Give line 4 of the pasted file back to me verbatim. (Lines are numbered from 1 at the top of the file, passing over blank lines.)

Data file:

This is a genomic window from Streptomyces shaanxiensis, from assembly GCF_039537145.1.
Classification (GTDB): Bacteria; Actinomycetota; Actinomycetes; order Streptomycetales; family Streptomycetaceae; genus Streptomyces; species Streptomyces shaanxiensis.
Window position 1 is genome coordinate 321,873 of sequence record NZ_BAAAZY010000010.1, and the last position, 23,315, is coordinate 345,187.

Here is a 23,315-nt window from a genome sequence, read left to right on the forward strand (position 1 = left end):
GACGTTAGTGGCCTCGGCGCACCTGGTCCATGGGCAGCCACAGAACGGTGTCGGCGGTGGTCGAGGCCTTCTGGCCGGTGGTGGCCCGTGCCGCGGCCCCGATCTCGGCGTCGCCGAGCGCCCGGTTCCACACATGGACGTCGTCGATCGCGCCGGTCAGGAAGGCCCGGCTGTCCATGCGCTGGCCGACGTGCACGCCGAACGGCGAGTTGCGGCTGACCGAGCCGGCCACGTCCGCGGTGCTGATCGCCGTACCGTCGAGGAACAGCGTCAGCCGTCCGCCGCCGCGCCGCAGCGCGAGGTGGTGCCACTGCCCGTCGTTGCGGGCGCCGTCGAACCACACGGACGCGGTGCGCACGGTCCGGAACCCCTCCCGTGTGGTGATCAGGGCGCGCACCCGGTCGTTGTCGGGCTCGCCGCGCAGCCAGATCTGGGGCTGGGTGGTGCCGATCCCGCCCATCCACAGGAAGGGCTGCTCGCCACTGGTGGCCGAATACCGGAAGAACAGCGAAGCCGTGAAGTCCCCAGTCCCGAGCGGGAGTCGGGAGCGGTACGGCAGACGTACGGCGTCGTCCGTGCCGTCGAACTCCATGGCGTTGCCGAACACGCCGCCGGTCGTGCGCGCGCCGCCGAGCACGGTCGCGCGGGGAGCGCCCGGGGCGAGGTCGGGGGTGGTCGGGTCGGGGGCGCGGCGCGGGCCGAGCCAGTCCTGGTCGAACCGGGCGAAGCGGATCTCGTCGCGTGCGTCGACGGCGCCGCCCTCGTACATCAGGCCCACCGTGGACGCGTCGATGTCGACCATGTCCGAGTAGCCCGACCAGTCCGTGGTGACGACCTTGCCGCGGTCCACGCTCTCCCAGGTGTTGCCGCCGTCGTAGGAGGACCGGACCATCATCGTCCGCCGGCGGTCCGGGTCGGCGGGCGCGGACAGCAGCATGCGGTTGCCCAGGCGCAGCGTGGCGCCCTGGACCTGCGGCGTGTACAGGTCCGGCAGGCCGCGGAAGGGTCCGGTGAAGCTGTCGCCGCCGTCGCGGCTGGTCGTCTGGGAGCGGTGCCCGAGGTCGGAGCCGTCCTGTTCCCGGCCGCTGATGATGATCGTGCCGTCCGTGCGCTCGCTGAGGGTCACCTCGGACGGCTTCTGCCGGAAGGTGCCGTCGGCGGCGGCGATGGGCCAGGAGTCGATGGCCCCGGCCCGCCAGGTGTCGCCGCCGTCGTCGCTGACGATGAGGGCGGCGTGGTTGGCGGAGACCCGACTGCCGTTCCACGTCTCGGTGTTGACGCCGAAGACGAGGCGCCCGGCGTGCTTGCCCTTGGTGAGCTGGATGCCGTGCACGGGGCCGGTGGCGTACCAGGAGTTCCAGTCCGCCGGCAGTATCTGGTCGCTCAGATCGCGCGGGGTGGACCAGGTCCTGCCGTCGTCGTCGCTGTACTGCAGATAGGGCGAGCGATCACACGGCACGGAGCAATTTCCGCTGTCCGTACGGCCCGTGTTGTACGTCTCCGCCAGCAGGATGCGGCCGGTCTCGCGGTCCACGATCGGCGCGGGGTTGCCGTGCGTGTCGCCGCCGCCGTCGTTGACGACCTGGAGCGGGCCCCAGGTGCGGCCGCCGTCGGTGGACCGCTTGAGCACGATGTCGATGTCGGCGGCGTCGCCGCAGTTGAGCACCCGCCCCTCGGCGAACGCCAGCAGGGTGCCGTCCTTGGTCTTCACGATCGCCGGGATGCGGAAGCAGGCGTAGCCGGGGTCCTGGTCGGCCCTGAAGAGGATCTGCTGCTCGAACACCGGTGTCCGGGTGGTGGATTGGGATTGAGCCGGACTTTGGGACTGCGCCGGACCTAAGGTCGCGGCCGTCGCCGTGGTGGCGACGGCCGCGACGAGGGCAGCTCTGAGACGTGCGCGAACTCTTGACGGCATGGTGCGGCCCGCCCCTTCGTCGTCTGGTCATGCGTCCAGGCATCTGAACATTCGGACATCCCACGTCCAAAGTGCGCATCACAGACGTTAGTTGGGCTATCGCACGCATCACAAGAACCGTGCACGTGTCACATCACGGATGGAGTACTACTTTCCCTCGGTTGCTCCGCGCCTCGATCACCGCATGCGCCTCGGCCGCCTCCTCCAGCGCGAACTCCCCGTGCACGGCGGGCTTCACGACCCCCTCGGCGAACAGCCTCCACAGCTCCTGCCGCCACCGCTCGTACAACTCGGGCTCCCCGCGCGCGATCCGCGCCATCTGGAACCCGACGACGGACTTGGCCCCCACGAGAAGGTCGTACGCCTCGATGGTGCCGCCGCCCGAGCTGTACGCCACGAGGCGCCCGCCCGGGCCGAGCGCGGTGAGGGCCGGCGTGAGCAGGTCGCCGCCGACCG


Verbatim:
Here is a 23,315-nt window from a genome sequence, read left to right on the forward strand (position 1 = left end):